Dawson City lies at the junction of the Yukon River and Klondike River. This town was the destination of thousands seeking their fortunes during the 1897-98 gold rush. Stories about memorable former residents such as Skookum Jim, Dawson Charlie, and Klondike Kate enliven Dawson City’s current-day activities. The spirit of adventure from the early days lingers in the air, and during your visit you might consider yourself a “cheechacko,” or newcomer.
Excellent films at the Dawson City visitors center reveal the character and history of this fascinating town, the original capital of the Yukon Territory. On a guided tour you can hear tales of its heyday while strolling downtown and gain admittance to buildings not open to the general public. Another option is to take a self-guided audio tour.
Wooden boardwalks in most of the downtown area contribute to an easy stroll around the dirt streets. Restored gold rush-era buildings mingle with new construction that must adhere to the facades common to the period, so it’s easy to feel you are part of gold fever days.
Ever wager a bet or two at a nonprofit gambling hall? You can at Diamond Tooth Gertie’s, where proceeds are returned to the community. Today’s real-life version of Gertie joins colorful can-can dancers in nightly shows for patrons who try their luck at games of chance.
Housed in the stately former Territorial Administration Building, the Dawson City Museum reveals the history, people, geography, and industry of the city, as well as of the Yukon. Films, demonstrations, and live theater enliven one’s visit. If you have time to see only one historical museum in the Yukon, make this it.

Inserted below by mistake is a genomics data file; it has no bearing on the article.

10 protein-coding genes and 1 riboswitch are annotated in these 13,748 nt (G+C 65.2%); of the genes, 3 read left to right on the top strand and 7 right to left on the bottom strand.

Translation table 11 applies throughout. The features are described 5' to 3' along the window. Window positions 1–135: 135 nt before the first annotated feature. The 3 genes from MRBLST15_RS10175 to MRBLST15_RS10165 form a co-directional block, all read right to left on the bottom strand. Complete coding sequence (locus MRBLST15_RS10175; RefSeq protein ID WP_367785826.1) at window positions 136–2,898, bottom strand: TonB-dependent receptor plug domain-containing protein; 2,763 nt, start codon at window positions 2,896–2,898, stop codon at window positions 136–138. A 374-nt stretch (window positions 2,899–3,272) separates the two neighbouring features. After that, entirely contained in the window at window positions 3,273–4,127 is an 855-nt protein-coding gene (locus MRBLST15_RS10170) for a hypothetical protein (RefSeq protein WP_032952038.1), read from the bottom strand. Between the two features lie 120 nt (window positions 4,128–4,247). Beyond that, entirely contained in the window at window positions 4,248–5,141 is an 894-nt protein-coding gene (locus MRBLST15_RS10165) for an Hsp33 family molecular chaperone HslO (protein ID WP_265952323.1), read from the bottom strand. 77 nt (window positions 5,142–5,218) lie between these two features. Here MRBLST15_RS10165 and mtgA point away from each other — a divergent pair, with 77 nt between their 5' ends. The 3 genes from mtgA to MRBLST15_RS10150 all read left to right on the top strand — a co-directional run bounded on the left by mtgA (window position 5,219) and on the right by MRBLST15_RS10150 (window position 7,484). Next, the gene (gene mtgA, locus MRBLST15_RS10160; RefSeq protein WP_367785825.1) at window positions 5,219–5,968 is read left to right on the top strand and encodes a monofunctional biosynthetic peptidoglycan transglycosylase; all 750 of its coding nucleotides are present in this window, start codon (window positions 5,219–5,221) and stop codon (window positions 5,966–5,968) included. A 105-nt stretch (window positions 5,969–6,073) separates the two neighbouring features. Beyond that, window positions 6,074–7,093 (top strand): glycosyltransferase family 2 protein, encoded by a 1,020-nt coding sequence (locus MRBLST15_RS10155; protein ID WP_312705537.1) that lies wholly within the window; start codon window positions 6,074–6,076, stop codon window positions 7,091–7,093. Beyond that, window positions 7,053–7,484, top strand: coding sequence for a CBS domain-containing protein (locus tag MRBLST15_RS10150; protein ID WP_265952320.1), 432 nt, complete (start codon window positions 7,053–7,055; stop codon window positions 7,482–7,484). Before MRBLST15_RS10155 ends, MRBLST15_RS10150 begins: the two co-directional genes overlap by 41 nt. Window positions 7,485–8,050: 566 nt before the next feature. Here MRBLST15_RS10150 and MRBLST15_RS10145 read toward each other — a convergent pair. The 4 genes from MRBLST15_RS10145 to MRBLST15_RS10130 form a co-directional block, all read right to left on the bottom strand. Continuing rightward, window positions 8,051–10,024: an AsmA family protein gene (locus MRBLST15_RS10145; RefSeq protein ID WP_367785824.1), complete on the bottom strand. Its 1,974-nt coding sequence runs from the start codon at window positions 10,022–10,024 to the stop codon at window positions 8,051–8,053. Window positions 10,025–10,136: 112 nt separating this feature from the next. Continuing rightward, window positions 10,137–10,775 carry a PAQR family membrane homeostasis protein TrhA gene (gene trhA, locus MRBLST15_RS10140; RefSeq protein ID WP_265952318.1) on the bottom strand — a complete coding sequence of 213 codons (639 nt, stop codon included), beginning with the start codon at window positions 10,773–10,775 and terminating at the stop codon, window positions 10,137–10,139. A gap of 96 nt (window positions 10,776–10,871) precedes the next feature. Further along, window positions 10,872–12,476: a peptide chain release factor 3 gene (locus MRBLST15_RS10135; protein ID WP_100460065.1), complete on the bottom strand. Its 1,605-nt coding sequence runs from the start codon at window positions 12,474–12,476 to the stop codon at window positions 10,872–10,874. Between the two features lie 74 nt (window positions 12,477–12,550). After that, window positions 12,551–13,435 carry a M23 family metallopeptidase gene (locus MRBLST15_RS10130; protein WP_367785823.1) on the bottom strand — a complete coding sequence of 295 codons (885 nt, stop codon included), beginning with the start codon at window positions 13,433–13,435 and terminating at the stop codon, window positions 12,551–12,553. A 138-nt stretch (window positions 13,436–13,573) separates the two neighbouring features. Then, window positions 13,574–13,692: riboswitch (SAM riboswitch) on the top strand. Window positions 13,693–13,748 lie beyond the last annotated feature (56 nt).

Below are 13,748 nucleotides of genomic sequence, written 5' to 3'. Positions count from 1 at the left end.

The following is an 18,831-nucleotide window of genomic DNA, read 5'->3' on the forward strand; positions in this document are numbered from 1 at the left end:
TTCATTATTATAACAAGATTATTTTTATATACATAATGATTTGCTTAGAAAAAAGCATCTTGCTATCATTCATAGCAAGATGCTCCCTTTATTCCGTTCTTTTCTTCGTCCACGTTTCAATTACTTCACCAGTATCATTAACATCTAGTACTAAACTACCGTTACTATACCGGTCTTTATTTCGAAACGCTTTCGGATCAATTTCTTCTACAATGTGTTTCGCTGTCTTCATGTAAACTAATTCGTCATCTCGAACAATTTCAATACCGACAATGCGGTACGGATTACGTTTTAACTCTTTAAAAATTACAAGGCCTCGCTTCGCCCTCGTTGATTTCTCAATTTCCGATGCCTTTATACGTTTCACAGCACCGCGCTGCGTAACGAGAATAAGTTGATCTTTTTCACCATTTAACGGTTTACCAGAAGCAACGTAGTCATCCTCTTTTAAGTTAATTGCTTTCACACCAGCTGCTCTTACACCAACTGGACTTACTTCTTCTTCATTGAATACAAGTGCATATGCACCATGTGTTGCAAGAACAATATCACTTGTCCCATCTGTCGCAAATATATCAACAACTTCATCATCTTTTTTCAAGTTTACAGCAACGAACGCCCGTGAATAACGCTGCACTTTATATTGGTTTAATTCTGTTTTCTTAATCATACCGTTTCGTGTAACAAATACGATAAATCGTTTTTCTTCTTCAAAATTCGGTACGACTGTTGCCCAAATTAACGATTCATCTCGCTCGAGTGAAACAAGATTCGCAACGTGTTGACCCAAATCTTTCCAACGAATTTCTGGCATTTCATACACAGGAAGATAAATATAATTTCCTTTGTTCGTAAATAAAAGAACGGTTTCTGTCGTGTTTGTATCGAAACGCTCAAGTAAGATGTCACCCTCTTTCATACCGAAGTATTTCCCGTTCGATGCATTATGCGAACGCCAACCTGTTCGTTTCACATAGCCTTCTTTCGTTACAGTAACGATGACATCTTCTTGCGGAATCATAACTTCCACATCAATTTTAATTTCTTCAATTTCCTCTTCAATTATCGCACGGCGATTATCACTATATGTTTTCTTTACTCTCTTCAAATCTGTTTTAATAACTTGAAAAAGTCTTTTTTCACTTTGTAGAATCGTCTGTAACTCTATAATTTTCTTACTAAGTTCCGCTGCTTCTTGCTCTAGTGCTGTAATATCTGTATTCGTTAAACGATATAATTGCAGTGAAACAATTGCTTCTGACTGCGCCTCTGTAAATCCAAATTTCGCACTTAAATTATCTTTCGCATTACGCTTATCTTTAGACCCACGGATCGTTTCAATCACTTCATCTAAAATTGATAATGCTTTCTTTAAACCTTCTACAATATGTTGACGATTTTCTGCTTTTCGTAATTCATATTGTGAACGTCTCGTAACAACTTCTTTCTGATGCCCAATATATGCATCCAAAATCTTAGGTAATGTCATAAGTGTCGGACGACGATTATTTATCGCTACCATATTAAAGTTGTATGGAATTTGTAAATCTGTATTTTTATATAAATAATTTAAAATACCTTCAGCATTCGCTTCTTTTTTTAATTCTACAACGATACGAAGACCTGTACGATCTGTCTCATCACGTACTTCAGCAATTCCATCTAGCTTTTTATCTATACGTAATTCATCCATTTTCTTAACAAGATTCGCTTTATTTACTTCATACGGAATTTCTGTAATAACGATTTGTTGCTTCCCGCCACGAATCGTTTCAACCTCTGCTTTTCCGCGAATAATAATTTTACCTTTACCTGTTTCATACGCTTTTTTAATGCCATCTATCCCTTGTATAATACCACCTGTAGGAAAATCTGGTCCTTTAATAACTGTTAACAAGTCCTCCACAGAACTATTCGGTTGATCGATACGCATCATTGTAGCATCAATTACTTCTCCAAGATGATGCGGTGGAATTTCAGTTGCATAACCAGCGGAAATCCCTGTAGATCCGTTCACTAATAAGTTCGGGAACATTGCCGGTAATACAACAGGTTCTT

The beautiful and gracious former Commissioner’s Residence, open every afternoon, once served as a hospital, and then a private home. It is open for tours. Another important piece of history is the last paddlewheel steamboat on the Yukon River — the SS Keno, built in the 1920s. The boat once towed minerals from the isolated northwest. It, too, is open for tours.
Dawson City originally was a fish camp of the First Nation Han people, and lies within their territory. Overlooking the Yukon River, the Danoja Zho (“Long-Ago House”) Cultural Centre is housed in a striking contemporary building reminiscent of salmon drying racks. On a guided tour and through film and live presentations, the First Nation culture comes to life.
Further exploration up the hill to the more residential area takes you to the log cabins where poet Robert Service and author Jack London lived. Readings of Service’s entertaining poetry at his restored two-room log home highlight a visit.
Driving a short distance out of town takes you to three sites on Bonanza Creek related to the largest gold rush in history. While strolling the self-guided trail at Discovery Claim National Historic Site, you gain insight into the work and lives of the people who came there and engage in the opportunity for hands-on experiences. Explore the huge Gold Dredge #4, an example of the industrial monsters that later invaded this land. After you’re inspired by hearing the gold story, rush to Claim #6, where you can dig for gold free of charge and keep any you may find.
After seeing Dawson City, you may decide to continue westward into Alaska via the beautiful Top of the World Highway. Or, return south to look again through the land for wildlife and to experience more of Canada’s Yukon Territory. It’s an experience that I, for one, plan on repeating.
Whitehorse, YT Y1A 2C6